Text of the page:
• Furnisher May Have a Duty to Go Beyond Its Own Records in Investigation
  • March 10, 2009
  • Law Firm: Strasburger & Price, LLP - Dallas Office
  • Watson v. Citi Corp., 2009 U.S. Dist. LEXIS 4187 (S.D. Ohio 2009)

    Facts:  Citibank referred Plaintiff’s account to a collection agency. The collection agency settled with Plaintiff but failed to notify Citibank. Citibank continued to report the debt as in default with a balance due. Plaintiff claimed that the inaccuracy on her credit report delayed her security clearance for a job. Plaintiff filed suit against Citibank and Experian, alleging breach of contract and violations of the FCRA. Experian settled with Plaintiff, but Plaintiff’s claims against Citibank were tried to the Court. The Court found Citibank to have violated its investigation duty under the FCRA and entered judgment against Citibank for the sum of $1.00 and costs.

    • Furnisher’s Duties. Section 1681s-2(a) places a duty on furnishers of credit information to provide accurate information to CRA and a duty to correct and update information that is inaccurate.
    • Furnisher’s Investigation. After receiving notice of a dispute from a CRA, the furnisher must, under 1681s-2(b), conduct a reasonable investigation concerning the disputed information, review all relevant information provided by the CRA, report the results of its investigation to the CRA, and correct any item of information found to be inaccurate or incomplete.
    • Furnisher’s Investigation. To prevail on a claim against a furnisher for violation of its duty to investigate, a consumer must prove that: (1) a credit reporting agency notified the furnisher about the consumer’s dispute; (2) the furnisher failed to comply with one or more of its duties after receiving the notice of dispute; and (3) that such non-compliance was either negligent or willful.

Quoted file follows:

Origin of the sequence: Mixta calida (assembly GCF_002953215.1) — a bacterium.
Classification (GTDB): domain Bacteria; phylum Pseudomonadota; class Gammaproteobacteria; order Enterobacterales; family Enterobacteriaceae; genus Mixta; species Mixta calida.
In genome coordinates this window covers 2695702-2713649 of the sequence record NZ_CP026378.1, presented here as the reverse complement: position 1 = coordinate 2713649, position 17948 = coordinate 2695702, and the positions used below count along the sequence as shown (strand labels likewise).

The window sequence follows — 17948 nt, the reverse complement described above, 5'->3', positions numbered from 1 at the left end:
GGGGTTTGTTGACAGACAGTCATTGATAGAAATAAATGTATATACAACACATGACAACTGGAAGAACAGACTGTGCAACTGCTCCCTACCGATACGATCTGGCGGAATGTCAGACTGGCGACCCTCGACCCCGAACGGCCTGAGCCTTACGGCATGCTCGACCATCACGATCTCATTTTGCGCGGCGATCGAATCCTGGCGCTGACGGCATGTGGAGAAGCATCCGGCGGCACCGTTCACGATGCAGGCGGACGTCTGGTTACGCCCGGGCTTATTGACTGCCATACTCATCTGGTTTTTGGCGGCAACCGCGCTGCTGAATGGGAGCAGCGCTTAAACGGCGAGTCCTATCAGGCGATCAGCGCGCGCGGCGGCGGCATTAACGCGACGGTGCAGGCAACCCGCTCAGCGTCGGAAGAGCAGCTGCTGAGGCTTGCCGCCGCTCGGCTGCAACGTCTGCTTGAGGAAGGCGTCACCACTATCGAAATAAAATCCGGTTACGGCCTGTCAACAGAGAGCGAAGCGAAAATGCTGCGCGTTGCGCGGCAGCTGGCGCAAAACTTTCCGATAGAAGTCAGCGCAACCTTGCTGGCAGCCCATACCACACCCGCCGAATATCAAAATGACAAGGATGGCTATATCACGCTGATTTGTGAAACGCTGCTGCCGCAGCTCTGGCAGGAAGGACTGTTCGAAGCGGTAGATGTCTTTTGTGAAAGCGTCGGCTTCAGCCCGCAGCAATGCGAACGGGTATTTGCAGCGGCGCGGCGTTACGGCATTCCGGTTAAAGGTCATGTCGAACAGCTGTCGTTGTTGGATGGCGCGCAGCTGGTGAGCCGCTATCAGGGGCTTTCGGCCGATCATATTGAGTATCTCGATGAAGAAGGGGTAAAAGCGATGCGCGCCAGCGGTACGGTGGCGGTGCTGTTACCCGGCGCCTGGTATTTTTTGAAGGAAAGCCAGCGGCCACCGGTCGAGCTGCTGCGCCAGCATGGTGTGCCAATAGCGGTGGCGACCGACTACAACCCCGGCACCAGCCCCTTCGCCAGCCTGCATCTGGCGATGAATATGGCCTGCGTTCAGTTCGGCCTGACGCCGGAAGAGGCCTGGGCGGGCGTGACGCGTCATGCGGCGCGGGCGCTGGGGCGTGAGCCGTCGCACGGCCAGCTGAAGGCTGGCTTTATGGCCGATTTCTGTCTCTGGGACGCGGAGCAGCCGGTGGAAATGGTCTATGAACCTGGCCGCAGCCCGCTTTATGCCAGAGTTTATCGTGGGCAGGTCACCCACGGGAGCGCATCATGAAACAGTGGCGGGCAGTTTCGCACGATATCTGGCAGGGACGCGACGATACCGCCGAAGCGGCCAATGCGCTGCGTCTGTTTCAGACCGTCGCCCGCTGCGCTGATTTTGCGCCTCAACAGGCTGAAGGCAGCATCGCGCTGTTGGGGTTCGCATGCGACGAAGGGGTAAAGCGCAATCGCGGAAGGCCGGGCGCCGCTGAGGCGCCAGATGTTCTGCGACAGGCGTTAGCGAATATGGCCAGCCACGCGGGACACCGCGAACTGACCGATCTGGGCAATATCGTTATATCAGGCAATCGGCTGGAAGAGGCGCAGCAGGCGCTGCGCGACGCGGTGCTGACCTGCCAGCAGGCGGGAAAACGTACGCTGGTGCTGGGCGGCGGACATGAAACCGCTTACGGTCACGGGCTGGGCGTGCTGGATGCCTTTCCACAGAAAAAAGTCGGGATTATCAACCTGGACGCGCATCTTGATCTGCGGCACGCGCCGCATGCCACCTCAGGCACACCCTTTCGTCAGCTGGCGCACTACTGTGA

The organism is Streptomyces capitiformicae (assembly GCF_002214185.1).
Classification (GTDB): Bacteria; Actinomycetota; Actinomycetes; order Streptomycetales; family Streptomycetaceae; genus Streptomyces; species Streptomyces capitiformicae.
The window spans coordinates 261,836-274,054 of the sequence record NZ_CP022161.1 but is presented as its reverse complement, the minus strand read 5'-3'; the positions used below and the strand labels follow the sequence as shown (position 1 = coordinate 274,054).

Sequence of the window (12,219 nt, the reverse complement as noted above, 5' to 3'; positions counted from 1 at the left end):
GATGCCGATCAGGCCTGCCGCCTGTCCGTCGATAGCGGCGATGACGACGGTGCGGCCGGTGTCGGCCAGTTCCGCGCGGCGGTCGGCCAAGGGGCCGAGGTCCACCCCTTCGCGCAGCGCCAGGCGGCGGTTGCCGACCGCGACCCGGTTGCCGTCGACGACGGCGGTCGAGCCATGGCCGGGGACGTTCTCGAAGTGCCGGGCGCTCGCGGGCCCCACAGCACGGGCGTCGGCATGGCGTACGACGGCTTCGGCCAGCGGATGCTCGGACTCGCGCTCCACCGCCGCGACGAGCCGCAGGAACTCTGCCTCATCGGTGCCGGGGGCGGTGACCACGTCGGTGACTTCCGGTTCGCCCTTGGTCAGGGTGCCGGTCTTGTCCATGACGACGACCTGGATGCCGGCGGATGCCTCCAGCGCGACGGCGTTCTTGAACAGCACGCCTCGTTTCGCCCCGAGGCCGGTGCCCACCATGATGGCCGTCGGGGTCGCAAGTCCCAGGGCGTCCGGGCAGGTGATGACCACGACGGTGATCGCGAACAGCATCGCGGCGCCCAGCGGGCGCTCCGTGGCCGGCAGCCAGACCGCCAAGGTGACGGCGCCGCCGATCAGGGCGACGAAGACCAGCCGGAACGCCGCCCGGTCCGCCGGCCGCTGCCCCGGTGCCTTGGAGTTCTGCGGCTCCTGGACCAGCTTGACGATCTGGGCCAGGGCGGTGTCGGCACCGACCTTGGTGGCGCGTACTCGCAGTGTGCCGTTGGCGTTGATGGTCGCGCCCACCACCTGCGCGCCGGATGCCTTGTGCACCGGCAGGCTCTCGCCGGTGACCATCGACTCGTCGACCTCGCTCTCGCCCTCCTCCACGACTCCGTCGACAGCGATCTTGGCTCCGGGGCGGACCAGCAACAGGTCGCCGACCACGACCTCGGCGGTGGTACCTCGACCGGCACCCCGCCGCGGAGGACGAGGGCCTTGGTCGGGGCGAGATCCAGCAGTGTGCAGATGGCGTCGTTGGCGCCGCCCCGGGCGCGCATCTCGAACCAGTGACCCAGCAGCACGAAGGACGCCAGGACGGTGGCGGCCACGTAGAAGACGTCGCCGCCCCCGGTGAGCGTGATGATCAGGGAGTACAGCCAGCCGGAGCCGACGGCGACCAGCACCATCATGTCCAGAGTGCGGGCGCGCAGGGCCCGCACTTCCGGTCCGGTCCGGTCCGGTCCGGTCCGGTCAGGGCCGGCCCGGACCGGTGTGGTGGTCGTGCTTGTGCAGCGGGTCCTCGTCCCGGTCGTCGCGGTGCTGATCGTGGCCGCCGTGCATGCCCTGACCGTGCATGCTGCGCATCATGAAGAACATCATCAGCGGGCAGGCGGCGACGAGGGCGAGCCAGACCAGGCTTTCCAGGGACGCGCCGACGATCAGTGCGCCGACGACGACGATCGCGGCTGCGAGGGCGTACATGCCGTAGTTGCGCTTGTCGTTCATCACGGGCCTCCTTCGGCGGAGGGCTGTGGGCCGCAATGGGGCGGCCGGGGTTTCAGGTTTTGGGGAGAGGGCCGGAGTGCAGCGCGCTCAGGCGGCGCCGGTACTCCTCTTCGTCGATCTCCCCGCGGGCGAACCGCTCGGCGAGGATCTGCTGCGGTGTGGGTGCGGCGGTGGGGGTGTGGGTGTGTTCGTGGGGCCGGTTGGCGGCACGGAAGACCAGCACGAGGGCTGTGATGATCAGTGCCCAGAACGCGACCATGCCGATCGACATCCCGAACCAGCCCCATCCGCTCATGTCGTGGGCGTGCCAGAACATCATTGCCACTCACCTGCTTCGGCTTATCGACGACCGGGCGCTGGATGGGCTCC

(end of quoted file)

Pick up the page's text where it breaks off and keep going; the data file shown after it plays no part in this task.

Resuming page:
• Furnisher’s Investigation. Given the nature of Plaintiff’s dispute (that she had settled with the collection agency), in the course of a reasonable investigation, Citibank should have contacted the collection agency to obtain the details of the settlement as opposed to relying on its own incomplete records. Citibank negligently failed to comply with its investigation duty, but there was no evidence to support a willful violation.
    • Damages. To recover actual damages, a consumer must prove that the furnisher’s violation of the FCRA caused injury. Actual damages will not be presumed.
    • Damages. The fact that Plaintiff’s security clearance was delayed, without proof that this delay was caused by Citibank’s non-compliance, is insufficient to establish actual damages.
    • Attorney’s Fees. Plaintiff could not recover attorney’s fees under the FCRA, even though she is a lawyer, because she represented herself.